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John Gibbons holds a Ph.D. in music composition from the University of Chicago. He teaches music appreciation classes at the Universality of Chicago’s Graham School and at Newberry Library. He also offers private piano lessons in the Chicago area.

Bonnie Gibbons is a web site developer and SEO with a background in classical music. She might be persuaded to teach a few cello lessons in the Chicago area.

Three Sonatas and a Passacaglia; Brahms and the Symphonic Finale

Brahms allows the gypsy caravan on stage for the finales of his Piano Quartet, op. 25, Violin Concerto, op.77, and Double Concerto, op. 102.  But in his symphonic finales, Romany is no longer spoken.  Why? Even Beethoven has “folk music” (it’s actually spurious. All the better! Mussorgsky took the same theme) in the finale of one of his op. 59 quartets, if not a symphony.  Mendelssohn allows a saltarello  as a symphonic finale.  And Haydn and Dvorak are perfectly willing to have folk style music in many finales, including those in the symphonic sphere.

Well, in Brahms’ case, it’s because of that pock-marked Rheinlander with the flemish name who changed everything.  There really is post-Beethoven performance anxiety when it comes to the symphony, and especially the finale.  The folk finale, after Beethoven, can be seen not only as a nationalistic expression, but also as an evasion.  Some commentators think the slow movement finale is an evasion, as well.  Brahms is in effect is tacitly conceding that the symphony is a more serious genre than the concerto or chamber music.  If this was true for Brahms, by the way, it ceases to be true in the twentieth century, where central European composers (Bartok, especially) make of concerto and chamber genres something like the definitive statement that the symphony had been for the late Romantics.  The earlier Romantics are all about piano music, which puts the individual first, and vocal genres which project texts which can most easily be used to convey extra-musical and acutely personal concepts.  That is the reason why Chopin, Liszt, the early Schumann, and Berlioz are more “advanced” than Brahms or Tchaikovsky, whose paradigmic ways of thinking were essentially symphonic or balletic, respectively.  I know there are exceptions in their repertories, if I may anticipate a rejoinder.  I’m saying, essentially.  When I play Tchaikovsky’s piano music, I often feel like I’m playing a ballet score.  Likewise, the Brahms piano sonatas feel like symphonies.  For some, Brahms may have been most personal when he was least symphonic, in his late piano pieces.  But that’s a different subject.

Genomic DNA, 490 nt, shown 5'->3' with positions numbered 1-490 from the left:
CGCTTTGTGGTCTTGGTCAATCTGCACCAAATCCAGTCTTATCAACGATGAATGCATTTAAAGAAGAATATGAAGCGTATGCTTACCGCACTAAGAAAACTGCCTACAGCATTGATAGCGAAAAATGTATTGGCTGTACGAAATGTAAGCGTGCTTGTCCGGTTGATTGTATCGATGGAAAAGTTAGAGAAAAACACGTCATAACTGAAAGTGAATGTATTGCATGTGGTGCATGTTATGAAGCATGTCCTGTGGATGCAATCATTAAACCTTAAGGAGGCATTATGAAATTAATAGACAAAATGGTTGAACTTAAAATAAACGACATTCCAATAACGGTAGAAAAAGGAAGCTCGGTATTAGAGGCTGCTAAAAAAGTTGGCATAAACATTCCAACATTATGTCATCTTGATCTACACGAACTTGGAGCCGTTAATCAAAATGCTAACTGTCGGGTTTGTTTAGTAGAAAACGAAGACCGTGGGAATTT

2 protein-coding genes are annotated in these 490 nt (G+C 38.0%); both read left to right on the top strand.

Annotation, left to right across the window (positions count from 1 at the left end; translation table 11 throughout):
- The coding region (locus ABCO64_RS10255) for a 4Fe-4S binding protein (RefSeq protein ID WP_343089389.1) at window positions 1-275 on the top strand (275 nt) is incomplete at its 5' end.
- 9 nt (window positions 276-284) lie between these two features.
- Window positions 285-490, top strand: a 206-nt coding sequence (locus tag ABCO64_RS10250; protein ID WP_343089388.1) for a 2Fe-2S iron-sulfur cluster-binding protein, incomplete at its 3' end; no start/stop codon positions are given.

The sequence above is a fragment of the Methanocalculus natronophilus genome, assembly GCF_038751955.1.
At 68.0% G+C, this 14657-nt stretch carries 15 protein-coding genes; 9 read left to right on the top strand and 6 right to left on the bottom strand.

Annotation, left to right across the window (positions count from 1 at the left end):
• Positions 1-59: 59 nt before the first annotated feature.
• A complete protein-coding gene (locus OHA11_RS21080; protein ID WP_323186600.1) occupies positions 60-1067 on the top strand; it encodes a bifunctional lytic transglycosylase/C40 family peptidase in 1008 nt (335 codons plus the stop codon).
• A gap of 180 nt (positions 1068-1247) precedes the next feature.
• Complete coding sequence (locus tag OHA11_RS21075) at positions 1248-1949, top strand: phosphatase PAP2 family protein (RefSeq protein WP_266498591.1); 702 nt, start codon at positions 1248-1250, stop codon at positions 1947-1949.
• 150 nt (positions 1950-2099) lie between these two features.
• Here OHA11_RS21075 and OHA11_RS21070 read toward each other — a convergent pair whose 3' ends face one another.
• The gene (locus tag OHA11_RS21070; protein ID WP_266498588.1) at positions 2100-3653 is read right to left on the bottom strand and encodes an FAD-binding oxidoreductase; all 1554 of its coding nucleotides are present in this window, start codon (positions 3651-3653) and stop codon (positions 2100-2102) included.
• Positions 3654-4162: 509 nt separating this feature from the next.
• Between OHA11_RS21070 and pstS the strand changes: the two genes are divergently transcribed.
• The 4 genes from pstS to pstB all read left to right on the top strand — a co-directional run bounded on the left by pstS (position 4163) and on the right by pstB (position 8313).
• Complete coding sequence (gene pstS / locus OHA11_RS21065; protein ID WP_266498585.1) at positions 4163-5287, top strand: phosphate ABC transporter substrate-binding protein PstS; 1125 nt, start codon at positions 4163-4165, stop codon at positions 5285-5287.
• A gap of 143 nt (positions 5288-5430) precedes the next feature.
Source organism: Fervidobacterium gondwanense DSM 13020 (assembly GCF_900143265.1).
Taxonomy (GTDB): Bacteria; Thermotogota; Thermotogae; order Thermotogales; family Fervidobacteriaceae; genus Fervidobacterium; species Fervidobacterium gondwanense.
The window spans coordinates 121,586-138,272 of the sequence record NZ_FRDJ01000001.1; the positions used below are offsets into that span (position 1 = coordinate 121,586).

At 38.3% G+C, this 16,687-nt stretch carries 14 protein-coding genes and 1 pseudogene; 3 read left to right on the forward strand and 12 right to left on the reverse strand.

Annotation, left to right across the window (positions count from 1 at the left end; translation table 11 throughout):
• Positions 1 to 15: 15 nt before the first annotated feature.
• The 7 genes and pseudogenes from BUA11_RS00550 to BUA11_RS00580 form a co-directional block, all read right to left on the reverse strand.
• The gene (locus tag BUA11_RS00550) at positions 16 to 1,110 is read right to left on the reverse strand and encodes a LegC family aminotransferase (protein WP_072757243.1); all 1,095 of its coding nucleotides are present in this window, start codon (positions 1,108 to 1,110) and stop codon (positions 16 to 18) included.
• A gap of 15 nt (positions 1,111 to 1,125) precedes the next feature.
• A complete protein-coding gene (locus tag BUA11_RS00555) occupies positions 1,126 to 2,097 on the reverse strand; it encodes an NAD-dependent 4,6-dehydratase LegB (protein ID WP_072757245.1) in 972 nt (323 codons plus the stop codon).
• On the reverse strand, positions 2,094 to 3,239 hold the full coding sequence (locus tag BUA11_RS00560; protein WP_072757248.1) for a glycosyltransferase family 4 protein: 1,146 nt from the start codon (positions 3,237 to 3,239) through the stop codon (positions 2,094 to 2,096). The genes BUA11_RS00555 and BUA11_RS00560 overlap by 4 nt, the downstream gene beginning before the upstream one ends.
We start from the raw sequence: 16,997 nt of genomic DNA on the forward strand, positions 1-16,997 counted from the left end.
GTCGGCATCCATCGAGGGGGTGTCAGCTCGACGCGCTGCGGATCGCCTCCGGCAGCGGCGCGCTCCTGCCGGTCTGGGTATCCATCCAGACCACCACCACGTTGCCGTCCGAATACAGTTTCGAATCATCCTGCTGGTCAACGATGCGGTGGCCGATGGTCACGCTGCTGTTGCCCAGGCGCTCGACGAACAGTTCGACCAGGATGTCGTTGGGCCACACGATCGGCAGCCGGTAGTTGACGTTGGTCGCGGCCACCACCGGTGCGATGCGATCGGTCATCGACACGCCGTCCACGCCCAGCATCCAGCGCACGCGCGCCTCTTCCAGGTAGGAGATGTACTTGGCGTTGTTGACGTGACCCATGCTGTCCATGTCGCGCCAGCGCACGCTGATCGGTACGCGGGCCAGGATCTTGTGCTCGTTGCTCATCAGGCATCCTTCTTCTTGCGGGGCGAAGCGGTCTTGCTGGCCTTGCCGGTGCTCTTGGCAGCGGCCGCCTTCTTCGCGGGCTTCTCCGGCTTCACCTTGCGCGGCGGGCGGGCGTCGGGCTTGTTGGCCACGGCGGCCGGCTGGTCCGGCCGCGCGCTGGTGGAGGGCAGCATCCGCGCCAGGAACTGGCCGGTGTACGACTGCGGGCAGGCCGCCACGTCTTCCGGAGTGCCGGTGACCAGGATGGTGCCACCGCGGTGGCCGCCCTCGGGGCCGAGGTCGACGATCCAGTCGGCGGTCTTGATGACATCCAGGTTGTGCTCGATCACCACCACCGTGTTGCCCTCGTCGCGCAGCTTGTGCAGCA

So Brahms has three sonatas and a passacaglia to conclude his symphonies.  The First and Third are in the heroic mode; the First with an Intro modelled on Beethoven’s Ninth, and the Third with an acutely poignant epillogue, a sort of personal twilight that is so striking because such confessional music Brahms usually puts in piano, song, or chamber music, rather than the symphony.  The Second feels like a gloss on Mozart’s Marriage of Figaro overture, transformed by the trombones at the end into a Beethoven-like catharsis.  And the Fourth, in keeping with the overall severity of the work (excluding, of course, the jolly Scherzo) has a passacaglia simultaneously derived from works by Bach and Beethoven.  Brahms, then, went to great lengths to solve the problem of the post-Beethovenian symphonic finale, which may be part of the reason he has only four symphonies.  He has only three published quartets, as well…does this mean Brahms felt a special responsibility to those genres in which Beethoven particularly excelled? Yes. 

Berlioz and the Listener: Frames of Reference

What's So Wrong with Mendelssohn's op.44?